According to Patricia Bishop of Taproot Farms in Port Williams, N.S., these products are undercutting the local market. Farms simply can’t put a meal box together for that price. Bishop knows, because they’ve tried.
“It is not possible for local businesses to compete. It is no different than buying cheap imported food, which is cheap on the back of people and environment. At the end of the day, consumers need to decide what they are going to invest in,” says Bishop.
The problem, says Bishop, is that the meal boxes are easy.
“There isn't a person I know who isn't tired of sorting out dinner or challenged to know how to cook basics, or who isn't wildly busy running,” she says.
The marketing is great because you get to feel good about cooking with your family, helping them build skills, you don't need to worry about making dinner plans because it has already been done, and you don't need to think. It’s all easy, she says, and that’s what society wants these days.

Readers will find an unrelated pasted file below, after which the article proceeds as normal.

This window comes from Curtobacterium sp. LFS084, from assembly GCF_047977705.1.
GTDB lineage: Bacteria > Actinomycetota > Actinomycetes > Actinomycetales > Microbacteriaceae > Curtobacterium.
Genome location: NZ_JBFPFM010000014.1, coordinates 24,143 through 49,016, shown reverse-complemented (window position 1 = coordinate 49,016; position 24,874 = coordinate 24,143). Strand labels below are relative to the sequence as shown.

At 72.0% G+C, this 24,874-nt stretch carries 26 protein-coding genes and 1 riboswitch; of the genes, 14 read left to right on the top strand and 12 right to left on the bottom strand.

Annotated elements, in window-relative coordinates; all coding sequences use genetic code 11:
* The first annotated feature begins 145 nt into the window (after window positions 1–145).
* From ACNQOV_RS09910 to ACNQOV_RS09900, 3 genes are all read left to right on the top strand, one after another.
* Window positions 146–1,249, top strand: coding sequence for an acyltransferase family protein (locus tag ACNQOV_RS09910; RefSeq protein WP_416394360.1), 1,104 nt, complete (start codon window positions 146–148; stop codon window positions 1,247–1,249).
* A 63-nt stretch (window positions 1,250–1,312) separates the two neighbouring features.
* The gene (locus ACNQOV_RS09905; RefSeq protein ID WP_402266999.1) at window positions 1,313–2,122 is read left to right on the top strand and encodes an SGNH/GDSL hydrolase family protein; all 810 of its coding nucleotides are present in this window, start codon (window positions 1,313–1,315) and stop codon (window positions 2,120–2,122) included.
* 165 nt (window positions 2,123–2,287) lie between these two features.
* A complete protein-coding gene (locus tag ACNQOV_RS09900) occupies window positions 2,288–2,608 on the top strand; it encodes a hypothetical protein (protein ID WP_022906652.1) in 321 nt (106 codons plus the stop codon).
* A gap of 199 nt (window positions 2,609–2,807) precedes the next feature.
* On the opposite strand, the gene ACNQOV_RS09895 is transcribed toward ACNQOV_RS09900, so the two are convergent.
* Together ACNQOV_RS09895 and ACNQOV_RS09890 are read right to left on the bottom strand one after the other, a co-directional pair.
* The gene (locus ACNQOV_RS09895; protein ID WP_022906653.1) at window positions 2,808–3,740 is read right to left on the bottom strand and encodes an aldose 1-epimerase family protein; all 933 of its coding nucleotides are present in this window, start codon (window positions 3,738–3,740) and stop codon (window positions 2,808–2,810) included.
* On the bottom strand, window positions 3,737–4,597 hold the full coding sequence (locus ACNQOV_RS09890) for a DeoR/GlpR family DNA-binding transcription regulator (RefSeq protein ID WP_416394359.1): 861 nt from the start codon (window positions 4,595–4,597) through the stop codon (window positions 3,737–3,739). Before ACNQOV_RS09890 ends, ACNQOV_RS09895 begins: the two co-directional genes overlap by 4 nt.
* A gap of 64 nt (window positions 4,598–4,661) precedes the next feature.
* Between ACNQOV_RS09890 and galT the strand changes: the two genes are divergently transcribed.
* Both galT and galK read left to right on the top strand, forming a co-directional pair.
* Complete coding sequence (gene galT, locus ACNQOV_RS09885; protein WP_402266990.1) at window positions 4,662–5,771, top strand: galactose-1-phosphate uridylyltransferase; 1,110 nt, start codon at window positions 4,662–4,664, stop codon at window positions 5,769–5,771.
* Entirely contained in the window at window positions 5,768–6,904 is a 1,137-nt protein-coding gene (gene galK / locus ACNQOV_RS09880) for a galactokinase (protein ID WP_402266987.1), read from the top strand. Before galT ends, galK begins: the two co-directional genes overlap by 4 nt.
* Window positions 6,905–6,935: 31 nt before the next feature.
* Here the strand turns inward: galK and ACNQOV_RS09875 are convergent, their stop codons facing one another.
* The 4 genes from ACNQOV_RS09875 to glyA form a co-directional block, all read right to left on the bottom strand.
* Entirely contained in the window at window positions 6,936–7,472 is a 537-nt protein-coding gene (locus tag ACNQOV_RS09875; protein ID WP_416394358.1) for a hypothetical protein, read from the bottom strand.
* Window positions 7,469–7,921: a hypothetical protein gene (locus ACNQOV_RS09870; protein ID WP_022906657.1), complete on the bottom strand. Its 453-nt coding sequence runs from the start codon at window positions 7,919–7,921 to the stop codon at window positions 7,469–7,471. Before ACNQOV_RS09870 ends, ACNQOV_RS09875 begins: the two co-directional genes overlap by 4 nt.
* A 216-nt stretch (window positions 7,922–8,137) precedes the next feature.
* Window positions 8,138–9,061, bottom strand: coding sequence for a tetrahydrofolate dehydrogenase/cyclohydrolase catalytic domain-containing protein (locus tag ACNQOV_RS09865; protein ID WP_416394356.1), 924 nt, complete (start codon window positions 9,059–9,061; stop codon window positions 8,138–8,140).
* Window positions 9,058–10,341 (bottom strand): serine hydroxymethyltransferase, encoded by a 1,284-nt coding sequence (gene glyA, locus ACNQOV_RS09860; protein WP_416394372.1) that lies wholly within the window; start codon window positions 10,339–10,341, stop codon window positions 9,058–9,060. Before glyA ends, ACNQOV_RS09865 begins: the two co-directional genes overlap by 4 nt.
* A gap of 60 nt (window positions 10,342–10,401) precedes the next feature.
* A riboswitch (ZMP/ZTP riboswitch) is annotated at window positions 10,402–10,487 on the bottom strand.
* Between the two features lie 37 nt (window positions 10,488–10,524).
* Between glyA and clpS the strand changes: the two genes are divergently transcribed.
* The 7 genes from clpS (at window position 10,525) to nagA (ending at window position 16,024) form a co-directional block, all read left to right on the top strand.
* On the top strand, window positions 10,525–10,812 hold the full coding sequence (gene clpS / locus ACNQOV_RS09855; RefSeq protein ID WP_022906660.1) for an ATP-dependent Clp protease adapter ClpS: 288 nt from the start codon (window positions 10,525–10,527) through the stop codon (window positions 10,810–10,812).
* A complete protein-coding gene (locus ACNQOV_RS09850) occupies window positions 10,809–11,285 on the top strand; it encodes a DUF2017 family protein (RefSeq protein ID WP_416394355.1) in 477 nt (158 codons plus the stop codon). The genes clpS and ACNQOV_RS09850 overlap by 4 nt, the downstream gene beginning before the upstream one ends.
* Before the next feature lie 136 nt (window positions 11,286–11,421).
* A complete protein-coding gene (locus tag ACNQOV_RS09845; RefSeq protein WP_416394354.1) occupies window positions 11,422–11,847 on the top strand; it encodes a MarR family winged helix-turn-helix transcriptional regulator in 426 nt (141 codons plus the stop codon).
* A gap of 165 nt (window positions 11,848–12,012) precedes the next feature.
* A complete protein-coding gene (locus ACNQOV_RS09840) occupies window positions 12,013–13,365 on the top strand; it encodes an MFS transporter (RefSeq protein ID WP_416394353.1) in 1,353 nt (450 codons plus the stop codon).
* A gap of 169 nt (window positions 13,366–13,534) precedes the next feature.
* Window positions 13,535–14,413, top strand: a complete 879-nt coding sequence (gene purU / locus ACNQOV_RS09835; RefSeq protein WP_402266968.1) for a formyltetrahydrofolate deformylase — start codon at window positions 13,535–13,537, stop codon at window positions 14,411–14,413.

“Important stuff isn't easy, though. It takes effort each day to raise children, nourish our bodies, care for our planet,” she adds.
Taproot Farms offers a community supported agriculture (CSA) weekly box of farm produce, but Bishop says they have lost many customers to the pre-prepared meal boxes. As a farmer, she says she must either sort out how to make these meal boxes herself or she’ll lose out.